“Giving workers the right to select someone as their representative is critical to ensuring their safety and health,” Shelly Anand, co-founder and executive director of the Sur Legal Collaborative, said in a National COSH press release. “Many times workers don’t even know they have the right to participate in the walkaround process.

“Even if they do know, however, many do not feel safe participating for fear of retaliation, especially if they are immigrants and non-English speaking. Without this rule, abusive employers will continue to fight tooth and nail to narrow the scope of OSHA inspections, preventing OSHA from viewing dangerous working conditions.”


McCraren Compliance offers many opportunities in safety training to help circumvent accidents. Please take a moment to visit our calendar of classes to see what we can do to help your safety measures from training to consulting.

Original article published by Safety+Health an NSC publication

CSB to OSHA: Extend PSM standard to onshore oil and gas drilling

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Photo: Chemical Safety Board

Washington — Onshore oil and gas wells need appropriate well planning and control measures in place to “mitigate the potential for the ignition of flammable material,” the Chemical Safety Board says.

The recommendation is one of many in the board’s recently released final report on a January 2020 fire at the Wendland oil well in Texas’ Burleson County.

Three workers died and another suffered serious injuries after an ignition of hydrocarbons triggered a flash fire. Investigators found that the well operator and its contractors failed to enact thorough planning and control measures, leading to the release of the hydrocarbons.

CSB says insufficient industry guidance on well control for wells in an underpressured reservoir also contributed to the incident.

The agency renews its call on OSHA to either extend its standard on process safety management to the drilling of onshore oil and gas wells, customize it to oil and gas drilling operations, or create a new standard.

Addressing the report during a Jan. 25 CSB public business meeting, investigator-in-charge Harold Griffin said OSHA “has historically exempted” onshore oil and gas drilling from its standards on PSM and lockout/tagout (1910.147) despite it being a high-risk industry.

Griffin added: “As a result, there are minimal regulations that govern onshore oil and gas drilling and servicing operations despite prior attempts to promulgate special rules for this industry.”

CSB also recommends that companies with onshore oil and gas operations incorporate ignition source risk assessments in organizational policies while following industry regulations on the placement of ignition sources.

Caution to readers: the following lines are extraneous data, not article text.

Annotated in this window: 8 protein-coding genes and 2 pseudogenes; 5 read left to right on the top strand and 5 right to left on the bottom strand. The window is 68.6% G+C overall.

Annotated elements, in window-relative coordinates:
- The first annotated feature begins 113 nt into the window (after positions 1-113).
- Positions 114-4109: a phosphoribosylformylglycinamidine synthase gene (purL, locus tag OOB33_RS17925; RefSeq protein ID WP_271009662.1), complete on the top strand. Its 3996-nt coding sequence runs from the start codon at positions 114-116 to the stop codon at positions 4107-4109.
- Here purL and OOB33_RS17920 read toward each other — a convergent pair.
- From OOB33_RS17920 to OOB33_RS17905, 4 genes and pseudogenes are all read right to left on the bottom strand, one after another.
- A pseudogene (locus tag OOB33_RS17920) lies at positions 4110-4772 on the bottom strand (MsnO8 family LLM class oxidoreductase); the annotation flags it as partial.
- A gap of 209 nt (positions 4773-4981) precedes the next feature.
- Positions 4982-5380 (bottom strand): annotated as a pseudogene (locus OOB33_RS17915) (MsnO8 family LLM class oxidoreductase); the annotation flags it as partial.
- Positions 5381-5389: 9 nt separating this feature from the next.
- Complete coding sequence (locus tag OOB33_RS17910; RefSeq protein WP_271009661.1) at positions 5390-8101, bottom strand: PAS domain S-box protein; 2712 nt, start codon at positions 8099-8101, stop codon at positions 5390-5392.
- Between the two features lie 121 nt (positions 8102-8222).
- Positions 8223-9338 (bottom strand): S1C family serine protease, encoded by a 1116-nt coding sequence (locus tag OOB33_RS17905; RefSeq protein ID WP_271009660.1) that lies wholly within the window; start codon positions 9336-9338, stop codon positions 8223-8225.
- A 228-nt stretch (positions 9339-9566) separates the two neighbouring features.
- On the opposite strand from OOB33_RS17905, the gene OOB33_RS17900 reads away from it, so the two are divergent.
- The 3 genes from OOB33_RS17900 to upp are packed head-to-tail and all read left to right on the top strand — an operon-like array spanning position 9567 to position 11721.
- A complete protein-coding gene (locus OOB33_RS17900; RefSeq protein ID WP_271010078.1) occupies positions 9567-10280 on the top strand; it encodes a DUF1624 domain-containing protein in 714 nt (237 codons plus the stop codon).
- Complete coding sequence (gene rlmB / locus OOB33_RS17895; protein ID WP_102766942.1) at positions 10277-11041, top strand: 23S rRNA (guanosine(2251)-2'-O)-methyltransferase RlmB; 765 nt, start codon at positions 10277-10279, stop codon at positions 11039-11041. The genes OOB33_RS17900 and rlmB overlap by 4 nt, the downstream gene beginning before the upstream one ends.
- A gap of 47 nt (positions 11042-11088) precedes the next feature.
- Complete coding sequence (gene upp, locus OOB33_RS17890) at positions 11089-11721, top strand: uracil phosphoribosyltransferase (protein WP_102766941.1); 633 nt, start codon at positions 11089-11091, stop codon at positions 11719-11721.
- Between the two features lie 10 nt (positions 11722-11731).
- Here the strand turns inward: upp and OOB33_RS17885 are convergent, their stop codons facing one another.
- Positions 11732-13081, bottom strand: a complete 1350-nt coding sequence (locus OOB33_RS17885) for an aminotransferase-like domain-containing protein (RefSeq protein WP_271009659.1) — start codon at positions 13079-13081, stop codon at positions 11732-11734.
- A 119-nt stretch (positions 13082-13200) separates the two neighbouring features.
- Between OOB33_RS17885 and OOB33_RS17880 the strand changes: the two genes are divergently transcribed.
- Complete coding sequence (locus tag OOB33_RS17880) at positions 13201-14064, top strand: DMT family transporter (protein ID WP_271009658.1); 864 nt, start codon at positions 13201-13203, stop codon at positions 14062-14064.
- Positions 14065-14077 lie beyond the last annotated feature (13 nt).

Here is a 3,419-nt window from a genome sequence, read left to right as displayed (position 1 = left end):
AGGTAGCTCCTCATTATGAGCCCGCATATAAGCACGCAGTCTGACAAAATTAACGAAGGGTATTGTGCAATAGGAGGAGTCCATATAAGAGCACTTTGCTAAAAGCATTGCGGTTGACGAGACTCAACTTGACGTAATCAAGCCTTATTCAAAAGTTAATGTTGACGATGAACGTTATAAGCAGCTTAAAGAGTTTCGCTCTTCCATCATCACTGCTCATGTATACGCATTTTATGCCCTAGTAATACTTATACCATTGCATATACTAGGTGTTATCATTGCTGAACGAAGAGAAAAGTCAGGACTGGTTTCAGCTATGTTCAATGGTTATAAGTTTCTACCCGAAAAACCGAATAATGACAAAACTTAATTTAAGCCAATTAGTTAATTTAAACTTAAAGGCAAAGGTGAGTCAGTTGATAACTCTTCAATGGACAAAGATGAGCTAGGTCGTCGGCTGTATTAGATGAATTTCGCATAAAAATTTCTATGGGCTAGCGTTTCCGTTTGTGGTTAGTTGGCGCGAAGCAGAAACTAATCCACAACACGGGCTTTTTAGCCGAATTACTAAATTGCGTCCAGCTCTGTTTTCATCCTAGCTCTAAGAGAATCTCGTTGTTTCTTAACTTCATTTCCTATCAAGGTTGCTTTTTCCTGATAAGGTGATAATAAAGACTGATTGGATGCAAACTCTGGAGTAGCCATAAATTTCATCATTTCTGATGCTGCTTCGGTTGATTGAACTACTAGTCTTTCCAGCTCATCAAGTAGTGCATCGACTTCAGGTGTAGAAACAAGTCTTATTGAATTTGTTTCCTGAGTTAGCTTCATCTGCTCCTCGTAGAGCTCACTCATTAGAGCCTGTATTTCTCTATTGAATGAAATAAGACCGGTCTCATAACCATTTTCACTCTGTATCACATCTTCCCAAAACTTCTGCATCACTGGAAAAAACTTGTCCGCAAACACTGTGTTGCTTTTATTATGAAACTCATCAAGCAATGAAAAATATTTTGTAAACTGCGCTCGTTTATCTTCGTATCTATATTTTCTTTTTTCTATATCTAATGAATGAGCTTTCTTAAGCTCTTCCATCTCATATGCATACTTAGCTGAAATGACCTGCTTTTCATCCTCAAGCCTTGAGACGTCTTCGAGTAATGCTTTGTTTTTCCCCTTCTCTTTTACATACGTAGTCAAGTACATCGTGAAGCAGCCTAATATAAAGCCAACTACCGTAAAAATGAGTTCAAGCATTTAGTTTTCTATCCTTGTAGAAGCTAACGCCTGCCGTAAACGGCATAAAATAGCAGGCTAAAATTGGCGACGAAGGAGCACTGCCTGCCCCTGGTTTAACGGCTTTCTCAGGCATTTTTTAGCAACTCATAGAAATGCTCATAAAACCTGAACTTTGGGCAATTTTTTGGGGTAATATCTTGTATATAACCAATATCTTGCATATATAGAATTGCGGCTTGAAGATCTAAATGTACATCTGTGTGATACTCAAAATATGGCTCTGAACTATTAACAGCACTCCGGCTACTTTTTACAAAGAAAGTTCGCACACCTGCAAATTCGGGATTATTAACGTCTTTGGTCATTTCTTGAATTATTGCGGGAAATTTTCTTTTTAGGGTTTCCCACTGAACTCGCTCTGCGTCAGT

“As the U.S. continues to expand domestic energy production, both industry and the federal government must ensure that onshore oil and gas operations are conducted safely and under proper oversight,” CSB Chair Steve Owens said in a press release. “Three workers died because adequate steps were not taken to prevent this blowout and the fire that resulted.”


McCraren Compliance offers a full range of safety and health training and consulting services. Plus we can help you incorporate well-being into your traditional systems in order to support the Total Worker Health of your workforce.

Call 888-758-4757, email info@mccrarencompliance.com or visit our website www.mccrarencompliance.com

Original article published by Safety+Health an NSC publication

OSHA updates enforcement policy on process safety management

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Photo: kodda/iStockphoto

Washington — OSHA has updated its process safety management enforcement policy for the first time in 30 years.

The agency announced the change in a directive that went into effect Jan. 26. The directive is intended for OSHA inspectors and other personnel, but also provides insight to employers and workers covered under the standard.

Much of the document is in a question-and-answer format, covering subjects such as:

  • Process hazard analysis
  • Operating procedures
  • Training
  • Incident investigations
  • Emergency planning and response
  • Compliance audits

Appendix A in the document is intended to clarify some parts of OSHA’s standard on PSM. Appendix B includes links to letters of interpretation, which formed the basis for the Q&A. Appendix C contains an index of common terms and phrases.

“OSHA promulgated the PSM standard in 1992 in response to the numerous catastrophic chemical manufacturing incidents that occurred worldwide,” the directive states. “Since the promulgation of the standard, numerous questions have been submitted and compliance guidance provided to industry on the application of the standard.”

State plans must notify OSHA of their intent to adopt the directive within 60 days. Otherwise, they must have policies and procedures that are “identical to or different from the federal program.” Either way, state plan adoption must occur within six months.